Clean water and our communities

Posted 2/1/23

Where does your water come from?

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Clean water and our communities


Where does your water come from?

If you said “from my well,” you’re half right.

Private wells don’t tap into an underground river or rock-lined reservoir that is yours and yours alone. Most wells in the Brodhead watershed are drilled down to below the water table, where layers of rock, soil, sand and sediments are saturated with water. 

This porous, watery, underground rock is what people mean by “the aquifer,” and it’s shared by hundreds or thousands of people.

A pump draws water from this shared aquifer into your home’s pipes for drinking, bathing, flushing and all your domestic water uses. Water you take out is refilled—or “recharged”—by rainwater and snowmelt.

And that’s where things can get dicey.

Anything that goes onto the ground can go into the ground—and eventually make its way to the aquifer that you and your family depend on.  

When the road crew spreads salt during a winter storm, or a neighbor dumps used motor oil out behind the garage, and even when you spread pesticides or fertilizers in the garden, those chemicals can find their way to your drinking water.

Salt is particularly risky. That’s because the soil does a good job of purifying many contaminants—but it can’t cleanse itself of salt.  Something as simple as cutting back on road salt can help keep your drinking water safe.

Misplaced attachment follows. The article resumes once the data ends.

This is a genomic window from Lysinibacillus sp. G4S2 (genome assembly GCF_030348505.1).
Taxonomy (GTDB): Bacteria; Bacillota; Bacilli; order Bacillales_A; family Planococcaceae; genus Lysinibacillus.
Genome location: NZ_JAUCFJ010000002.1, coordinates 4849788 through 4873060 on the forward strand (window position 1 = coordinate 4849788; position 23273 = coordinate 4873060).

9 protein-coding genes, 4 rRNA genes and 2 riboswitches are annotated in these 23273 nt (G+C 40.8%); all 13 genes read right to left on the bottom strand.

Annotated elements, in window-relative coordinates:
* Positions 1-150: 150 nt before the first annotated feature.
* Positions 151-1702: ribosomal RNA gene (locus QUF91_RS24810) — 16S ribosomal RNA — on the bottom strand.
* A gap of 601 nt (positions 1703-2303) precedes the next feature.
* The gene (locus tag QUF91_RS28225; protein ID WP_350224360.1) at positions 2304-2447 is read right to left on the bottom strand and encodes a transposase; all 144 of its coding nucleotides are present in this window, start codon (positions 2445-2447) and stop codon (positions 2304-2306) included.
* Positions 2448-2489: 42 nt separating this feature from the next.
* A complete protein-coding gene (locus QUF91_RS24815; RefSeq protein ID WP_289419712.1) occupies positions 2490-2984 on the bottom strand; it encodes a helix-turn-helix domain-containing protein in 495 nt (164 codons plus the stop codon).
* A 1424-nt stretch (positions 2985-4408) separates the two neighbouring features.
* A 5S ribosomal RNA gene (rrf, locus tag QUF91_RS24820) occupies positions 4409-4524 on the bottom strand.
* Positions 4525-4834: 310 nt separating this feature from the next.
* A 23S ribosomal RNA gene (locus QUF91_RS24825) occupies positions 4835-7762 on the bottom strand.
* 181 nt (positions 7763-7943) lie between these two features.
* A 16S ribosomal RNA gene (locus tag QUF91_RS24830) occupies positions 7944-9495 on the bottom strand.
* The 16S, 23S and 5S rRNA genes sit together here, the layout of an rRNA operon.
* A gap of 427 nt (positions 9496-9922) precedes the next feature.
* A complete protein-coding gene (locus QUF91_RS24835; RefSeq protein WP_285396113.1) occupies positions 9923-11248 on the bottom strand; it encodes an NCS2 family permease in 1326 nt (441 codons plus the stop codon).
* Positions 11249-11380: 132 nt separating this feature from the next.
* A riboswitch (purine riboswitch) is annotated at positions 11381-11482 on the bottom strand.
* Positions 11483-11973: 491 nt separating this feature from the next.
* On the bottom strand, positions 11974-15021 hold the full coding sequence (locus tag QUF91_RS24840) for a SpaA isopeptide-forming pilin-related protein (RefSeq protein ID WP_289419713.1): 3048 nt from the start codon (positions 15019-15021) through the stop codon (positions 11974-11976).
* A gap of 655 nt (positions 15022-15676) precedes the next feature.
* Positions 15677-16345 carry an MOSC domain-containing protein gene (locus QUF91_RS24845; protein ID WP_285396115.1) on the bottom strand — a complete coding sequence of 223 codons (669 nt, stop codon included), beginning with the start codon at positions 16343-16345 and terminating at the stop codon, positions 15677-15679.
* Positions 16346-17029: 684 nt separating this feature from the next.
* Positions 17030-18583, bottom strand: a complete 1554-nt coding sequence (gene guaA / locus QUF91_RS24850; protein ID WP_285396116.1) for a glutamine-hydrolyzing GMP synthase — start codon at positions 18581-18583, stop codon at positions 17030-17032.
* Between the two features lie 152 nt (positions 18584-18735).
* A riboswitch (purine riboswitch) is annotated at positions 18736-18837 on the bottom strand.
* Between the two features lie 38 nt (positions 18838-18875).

Your municipal government plays an important role in the water you drink.  Towns must balance environmental concerns with road safety, but they also determine how an area is zoned.  Aquifers don’t respect property lines, so zoning decisions your elected officials make—about how much land can be covered with roofs and asphalt, about what kinds of buildings, businesses and activities are allowed and where—all affect your well and your water.  Once the trees are bulldozed and the warehouses are going up, it’s too late.

Water wisdom

During long stretches of sub-freezing weather, standing water can freeze, but creeks don’t—and neither do wells. Both creeks and wells get their base flow of water from groundwater—and whether it’s 100 degrees Fahrenheit or 20 degrees below zero on the surface, groundwater stays a close-to-constant 55 degrees Fahrenheit—well above freezing.

If you have “town water,” whether from a private community system or a public utility, that water comes from a combination of wells and surface water.

To learn more about water quality and groundwater, visit www.brodhead

Carol Hillestad is the outreach specialist for the Brodhead Watershed Association (BWA). The BWA protects water quality and quantity throughout our area. 

fresh water, clean, communities, tap, wells


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